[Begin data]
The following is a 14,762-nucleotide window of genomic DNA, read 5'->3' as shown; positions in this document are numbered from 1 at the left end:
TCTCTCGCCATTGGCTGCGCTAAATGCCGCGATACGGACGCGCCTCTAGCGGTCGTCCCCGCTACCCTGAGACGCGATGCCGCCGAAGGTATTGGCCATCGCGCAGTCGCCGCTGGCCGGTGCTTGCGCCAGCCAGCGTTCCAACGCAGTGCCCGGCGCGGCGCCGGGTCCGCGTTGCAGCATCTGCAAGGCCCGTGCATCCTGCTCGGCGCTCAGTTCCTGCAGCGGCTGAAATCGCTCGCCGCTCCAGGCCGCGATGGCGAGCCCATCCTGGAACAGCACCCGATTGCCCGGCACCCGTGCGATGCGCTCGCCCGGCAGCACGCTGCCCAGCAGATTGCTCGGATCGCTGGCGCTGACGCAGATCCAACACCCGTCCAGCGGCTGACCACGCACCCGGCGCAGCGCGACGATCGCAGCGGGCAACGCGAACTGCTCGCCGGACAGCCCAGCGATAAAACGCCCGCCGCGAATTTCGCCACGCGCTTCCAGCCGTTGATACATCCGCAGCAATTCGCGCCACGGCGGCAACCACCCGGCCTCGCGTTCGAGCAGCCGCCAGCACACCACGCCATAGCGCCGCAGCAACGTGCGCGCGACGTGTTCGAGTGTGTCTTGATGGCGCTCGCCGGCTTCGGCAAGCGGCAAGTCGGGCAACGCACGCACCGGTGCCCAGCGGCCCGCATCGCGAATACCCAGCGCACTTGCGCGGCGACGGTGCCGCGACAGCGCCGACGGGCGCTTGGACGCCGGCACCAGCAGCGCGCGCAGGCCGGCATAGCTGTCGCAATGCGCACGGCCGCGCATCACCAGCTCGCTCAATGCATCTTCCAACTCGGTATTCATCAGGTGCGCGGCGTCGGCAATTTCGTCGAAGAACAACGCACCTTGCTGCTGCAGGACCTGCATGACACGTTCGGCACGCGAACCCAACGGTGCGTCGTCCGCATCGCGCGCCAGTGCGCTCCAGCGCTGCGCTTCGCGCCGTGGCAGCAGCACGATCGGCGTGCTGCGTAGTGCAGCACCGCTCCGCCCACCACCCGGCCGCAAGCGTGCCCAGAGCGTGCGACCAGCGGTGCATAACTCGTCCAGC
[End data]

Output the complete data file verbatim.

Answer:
The following is a 14,762-nucleotide window of genomic DNA, read 5'->3' as shown; positions in this document are numbered from 1 at the left end:
TCTCTCGCCATTGGCTGCGCTAAATGCCGCGATACGGACGCGCCTCTAGCGGTCGTCCCCGCTACCCTGAGACGCGATGCCGCCGAAGGTATTGGCCATCGCGCAGTCGCCGCTGGCCGGTGCTTGCGCCAGCCAGCGTTCCAACGCAGTGCCCGGCGCGGCGCCGGGTCCGCGTTGCAGCATCTGCAAGGCCCGTGCATCCTGCTCGGCGCTCAGTTCCTGCAGCGGCTGAAATCGCTCGCCGCTCCAGGCCGCGATGGCGAGCCCATCCTGGAACAGCACCCGATTGCCCGGCACCCGTGCGATGCGCTCGCCCGGCAGCACGCTGCCCAGCAGATTGCTCGGATCGCTGGCGCTGACGCAGATCCAACACCCGTCCAGCGGCTGACCACGCACCCGGCGCAGCGCGACGATCGCAGCGGGCAACGCGAACTGCTCGCCGGACAGCCCAGCGATAAAACGCCCGCCGCGAATTTCGCCACGCGCTTCCAGCCGTTGATACATCCGCAGCAATTCGCGCCACGGCGGCAACCACCCGGCCTCGCGTTCGAGCAGCCGCCAGCACACCACGCCATAGCGCCGCAGCAACGTGCGCGCGACGTGTTCGAGTGTGTCTTGATGGCGCTCGCCGGCTTCGGCAAGCGGCAAGTCGGGCAACGCACGCACCGGTGCCCAGCGGCCCGCATCGCGAATACCCAGCGCACTTGCGCGGCGACGGTGCCGCGACAGCGCCGACGGGCGCTTGGACGCCGGCACCAGCAGCGCGCGCAGGCCGGCATAGCTGTCGCAATGCGCACGGCCGCGCATCACCAGCTCGCTCAATGCATCTTCCAACTCGGTATTCATCAGGTGCGCGGCGTCGGCAATTTCGTCGAAGAACAACGCACCTTGCTGCTGCAGGACCTGCATGACACGTTCGGCACGCGAACCCAACGGTGCGTCGTCCGCATCGCGCGCCAGTGCGCTCCAGCGCTGCGCTTCGCGCCGTGGCAGCAGCACGATCGGCGTGCTGCGTAGTGCAGCACCGCTCCGCCCACCACCCGGCCGCAAGCGTGCCCAGAGCGTGCGACCAGCGGTGCATAACTCGTCCAGC